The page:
Confused, wanting to know how you can help? Here are some things you can do:
(An abbreviated excerpt from Cathi Cohen’s book “Raise your Child’s Social IQ”)
- Make sure your child has been properly evaluated and is being treated for his/her AD/HD.
AD/HD literature stresses the need for a multidimensional approach to treatment (medication management, social skills training, behavior management etc). Make sure all of your supporting professionals coordinate their treatment goals.
- Keep in close contact with your child’s teacher.
- Observe your child carefully to see which behaviors are alienating peers.
- Develop self-monitoring opportunities for your child. Stress the importance to your child of the importance to see the way others see him/her.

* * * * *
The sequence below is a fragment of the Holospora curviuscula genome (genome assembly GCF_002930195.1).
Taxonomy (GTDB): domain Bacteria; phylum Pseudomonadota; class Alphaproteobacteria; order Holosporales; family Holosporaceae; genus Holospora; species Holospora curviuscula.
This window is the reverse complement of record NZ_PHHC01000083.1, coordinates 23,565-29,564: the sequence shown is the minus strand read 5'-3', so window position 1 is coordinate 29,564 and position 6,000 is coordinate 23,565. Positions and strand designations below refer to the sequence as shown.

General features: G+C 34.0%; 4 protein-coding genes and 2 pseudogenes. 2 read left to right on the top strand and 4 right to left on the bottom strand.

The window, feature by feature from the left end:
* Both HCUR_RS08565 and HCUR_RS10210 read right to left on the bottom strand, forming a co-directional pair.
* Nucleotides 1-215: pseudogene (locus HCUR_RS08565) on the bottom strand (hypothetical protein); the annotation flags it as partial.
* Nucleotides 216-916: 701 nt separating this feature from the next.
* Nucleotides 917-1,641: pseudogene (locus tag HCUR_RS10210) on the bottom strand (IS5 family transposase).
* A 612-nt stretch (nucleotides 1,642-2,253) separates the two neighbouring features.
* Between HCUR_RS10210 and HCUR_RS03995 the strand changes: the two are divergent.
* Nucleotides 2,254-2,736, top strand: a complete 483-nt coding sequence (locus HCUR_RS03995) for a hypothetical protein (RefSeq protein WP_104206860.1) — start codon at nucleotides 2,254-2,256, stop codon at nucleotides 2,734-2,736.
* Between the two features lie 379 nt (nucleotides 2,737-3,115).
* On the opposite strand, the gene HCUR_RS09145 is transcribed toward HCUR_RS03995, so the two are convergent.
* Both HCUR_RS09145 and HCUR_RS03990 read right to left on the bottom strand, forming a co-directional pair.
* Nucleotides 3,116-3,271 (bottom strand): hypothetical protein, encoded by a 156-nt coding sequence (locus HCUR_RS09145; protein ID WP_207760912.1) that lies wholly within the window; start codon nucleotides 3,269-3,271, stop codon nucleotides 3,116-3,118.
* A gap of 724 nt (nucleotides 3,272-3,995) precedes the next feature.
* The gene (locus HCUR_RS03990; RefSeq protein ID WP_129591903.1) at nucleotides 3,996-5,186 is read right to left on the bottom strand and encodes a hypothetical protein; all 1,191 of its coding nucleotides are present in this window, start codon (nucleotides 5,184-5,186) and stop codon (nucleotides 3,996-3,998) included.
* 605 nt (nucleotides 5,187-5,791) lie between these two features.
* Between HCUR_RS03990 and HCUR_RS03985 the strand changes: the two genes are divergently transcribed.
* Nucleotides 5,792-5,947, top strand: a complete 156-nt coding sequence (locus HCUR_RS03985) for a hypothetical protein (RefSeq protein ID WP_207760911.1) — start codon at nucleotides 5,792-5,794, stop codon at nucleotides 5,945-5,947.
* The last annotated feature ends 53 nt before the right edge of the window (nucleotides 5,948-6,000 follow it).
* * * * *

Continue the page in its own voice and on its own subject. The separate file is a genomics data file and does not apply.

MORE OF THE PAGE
- Encourage your child to keep a low profile at school and in the neighborhood until effective social skills have been developed.
- Begin to set goals to work on with your child with AD/HD that will address his or her social deficits.
- Only encourage play activities with peers that know and appreciate your child.
- Decline invitations that will set your child up for a social disaster (i.e., sleepover, party etc.)
- Choose play activities that are simple for your child in terms of attention span and stimulation.
- Encourage friendships with non AD/HD peers who have mellow temperaments.
- Play the role of a supportive guide.
If you’re struggling with a child who has already been diagnosed with ADHD or would like to get an accurate assessment of your child call us at In Step.
We are a leading, private, mental health practice in Northern Virginia—with offices in Fairfax and Sterling, VA—providing therapy services for children, adolescents, adults, couples, and families. Our counseling expertise includes group therapy for social skills training, AD/HD, Asperger’s disorders, depression, anxiety, anger issues, and parenting problems. We are here to support you.